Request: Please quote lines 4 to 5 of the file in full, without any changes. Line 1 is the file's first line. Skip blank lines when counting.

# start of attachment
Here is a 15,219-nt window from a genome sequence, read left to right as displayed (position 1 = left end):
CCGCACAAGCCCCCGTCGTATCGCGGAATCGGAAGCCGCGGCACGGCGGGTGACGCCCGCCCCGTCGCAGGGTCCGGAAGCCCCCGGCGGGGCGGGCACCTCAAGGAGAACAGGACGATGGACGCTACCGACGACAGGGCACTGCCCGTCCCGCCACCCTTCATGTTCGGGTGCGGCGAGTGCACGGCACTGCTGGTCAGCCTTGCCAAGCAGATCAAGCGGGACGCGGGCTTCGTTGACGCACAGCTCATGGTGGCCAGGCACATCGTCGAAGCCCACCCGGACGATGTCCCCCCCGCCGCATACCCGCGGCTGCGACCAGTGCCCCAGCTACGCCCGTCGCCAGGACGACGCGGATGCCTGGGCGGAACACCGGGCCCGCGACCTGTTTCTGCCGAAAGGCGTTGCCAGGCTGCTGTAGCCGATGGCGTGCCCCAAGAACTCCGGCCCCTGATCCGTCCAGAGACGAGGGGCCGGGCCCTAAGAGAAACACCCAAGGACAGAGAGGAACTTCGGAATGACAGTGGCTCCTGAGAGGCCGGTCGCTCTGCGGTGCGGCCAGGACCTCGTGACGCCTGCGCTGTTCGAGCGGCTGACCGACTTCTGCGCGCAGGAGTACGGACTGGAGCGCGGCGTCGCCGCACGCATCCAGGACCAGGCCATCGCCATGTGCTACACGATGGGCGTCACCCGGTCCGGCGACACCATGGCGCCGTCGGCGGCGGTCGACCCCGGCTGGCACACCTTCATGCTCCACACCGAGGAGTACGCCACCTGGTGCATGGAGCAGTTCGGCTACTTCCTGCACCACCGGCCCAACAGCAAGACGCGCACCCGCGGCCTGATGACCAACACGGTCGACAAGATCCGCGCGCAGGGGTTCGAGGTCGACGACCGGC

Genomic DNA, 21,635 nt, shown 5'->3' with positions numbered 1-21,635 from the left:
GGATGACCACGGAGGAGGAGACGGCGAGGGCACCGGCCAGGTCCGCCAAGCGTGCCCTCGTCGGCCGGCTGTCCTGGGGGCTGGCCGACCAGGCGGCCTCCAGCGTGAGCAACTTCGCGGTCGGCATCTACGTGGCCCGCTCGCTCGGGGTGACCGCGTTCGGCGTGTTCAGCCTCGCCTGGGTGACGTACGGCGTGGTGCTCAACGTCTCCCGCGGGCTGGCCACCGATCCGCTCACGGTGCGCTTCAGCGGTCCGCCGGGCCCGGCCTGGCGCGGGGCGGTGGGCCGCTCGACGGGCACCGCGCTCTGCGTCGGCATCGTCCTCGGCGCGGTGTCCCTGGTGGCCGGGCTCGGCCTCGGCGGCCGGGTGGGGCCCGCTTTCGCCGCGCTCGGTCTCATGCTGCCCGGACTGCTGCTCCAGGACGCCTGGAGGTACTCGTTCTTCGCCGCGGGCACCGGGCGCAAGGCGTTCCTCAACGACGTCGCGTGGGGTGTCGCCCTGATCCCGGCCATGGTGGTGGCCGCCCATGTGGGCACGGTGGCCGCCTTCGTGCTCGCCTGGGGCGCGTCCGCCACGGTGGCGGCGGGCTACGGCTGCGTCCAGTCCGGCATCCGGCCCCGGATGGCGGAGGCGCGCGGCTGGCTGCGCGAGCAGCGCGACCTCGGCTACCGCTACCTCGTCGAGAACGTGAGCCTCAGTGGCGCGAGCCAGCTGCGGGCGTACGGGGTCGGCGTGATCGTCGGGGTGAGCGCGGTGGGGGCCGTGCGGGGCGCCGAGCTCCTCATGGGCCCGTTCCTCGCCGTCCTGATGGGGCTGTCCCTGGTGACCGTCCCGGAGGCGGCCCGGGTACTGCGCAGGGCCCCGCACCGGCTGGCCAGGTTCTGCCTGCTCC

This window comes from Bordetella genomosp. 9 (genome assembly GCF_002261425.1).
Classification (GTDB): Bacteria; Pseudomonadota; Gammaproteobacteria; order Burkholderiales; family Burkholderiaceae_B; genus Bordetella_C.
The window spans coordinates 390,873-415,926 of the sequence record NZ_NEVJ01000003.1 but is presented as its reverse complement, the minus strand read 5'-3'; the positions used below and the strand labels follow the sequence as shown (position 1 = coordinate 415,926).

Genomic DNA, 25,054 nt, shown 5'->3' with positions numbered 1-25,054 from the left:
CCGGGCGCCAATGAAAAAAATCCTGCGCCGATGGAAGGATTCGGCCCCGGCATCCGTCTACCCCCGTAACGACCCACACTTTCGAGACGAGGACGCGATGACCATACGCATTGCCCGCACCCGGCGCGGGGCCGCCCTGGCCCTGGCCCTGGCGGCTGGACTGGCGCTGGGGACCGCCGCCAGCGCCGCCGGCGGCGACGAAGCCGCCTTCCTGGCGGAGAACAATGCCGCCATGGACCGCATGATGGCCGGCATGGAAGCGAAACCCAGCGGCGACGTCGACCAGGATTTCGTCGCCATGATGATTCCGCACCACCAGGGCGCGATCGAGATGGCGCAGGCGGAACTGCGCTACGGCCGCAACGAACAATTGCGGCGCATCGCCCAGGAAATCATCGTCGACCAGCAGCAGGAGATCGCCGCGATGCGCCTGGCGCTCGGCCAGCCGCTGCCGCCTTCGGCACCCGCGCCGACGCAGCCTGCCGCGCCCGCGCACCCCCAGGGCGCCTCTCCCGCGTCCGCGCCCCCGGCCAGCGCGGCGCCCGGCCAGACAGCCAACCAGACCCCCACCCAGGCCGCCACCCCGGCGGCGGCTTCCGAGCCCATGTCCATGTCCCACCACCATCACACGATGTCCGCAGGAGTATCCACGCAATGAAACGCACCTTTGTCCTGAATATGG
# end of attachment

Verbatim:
GGATGACCACGGAGGAGGAGACGGCGAGGGCACCGGCCAGGTCCGCCAAGCGTGCCCTCGTCGGCCGGCTGTCCTGGGGGCTGGCCGACCAGGCGGCCTCCAGCGTGAGCAACTTCGCGGTCGGCATCTACGTGGCCCGCTCGCTCGGGGTGACCGCGTTCGGCGTGTTCAGCCTCGCCTGGGTGACGTACGGCGTGGTGCTCAACGTCTCCCGCGGGCTGGCCACCGATCCGCTCACGGTGCGCTTCAGCGGTCCGCCGGGCCCGGCCTGGCGCGGGGCGGTGGGCCGCTCGACGGGCACCGCGCTCTGCGTCGGCATCGTCCTCGGCGCGGTGTCCCTGGTGGCCGGGCTCGGCCTCGGCGGCCGGGTGGGGCCCGCTTTCGCCGCGCTCGGTCTCATGCTGCCCGGACTGCTGCTCCAGGACGCCTGGAGGTACTCGTTCTTCGCCGCGGGCACCGGGCGCAAGGCGTTCCTCAACGACGTCGCGTGGGGTGTCGCCCTGATCCCGGCCATGGTGGTGGCCGCCCATGTGGGCACGGTGGCCGCCTTCGTGCTCGCCTGGGGCGCGTCCGCCACGGTGGCGGCGGGCTACGGCTGCGTCCAGTCCGGCATCCGGCCCCGGATGGCGGAGGCGCGCGGCTGGCTGCGCGAGCAGCGCGACCTCGGCTACCGCTACCTCGTCGAGAACGTGAGCCTCAGTGGCGCGAGCCAGCTGCGGGCGTACGGGGTCGGCGTGATCGTCGGGGTGAGCGCGGTGGGGGCCGTGCGGGGCGCCGAGCTCCTCATGGGCCCGTTCCTCGCCGTCCTGATGGGGCTGTCCCTGGTGACCGTCCCGGAGGCGGCCCGGGTACTGCGCAGGGCCCCGCACCGGCTGGCCAGGTTCTGCCTGCTCC

This window comes from Bordetella genomosp. 9 (genome assembly GCF_002261425.1).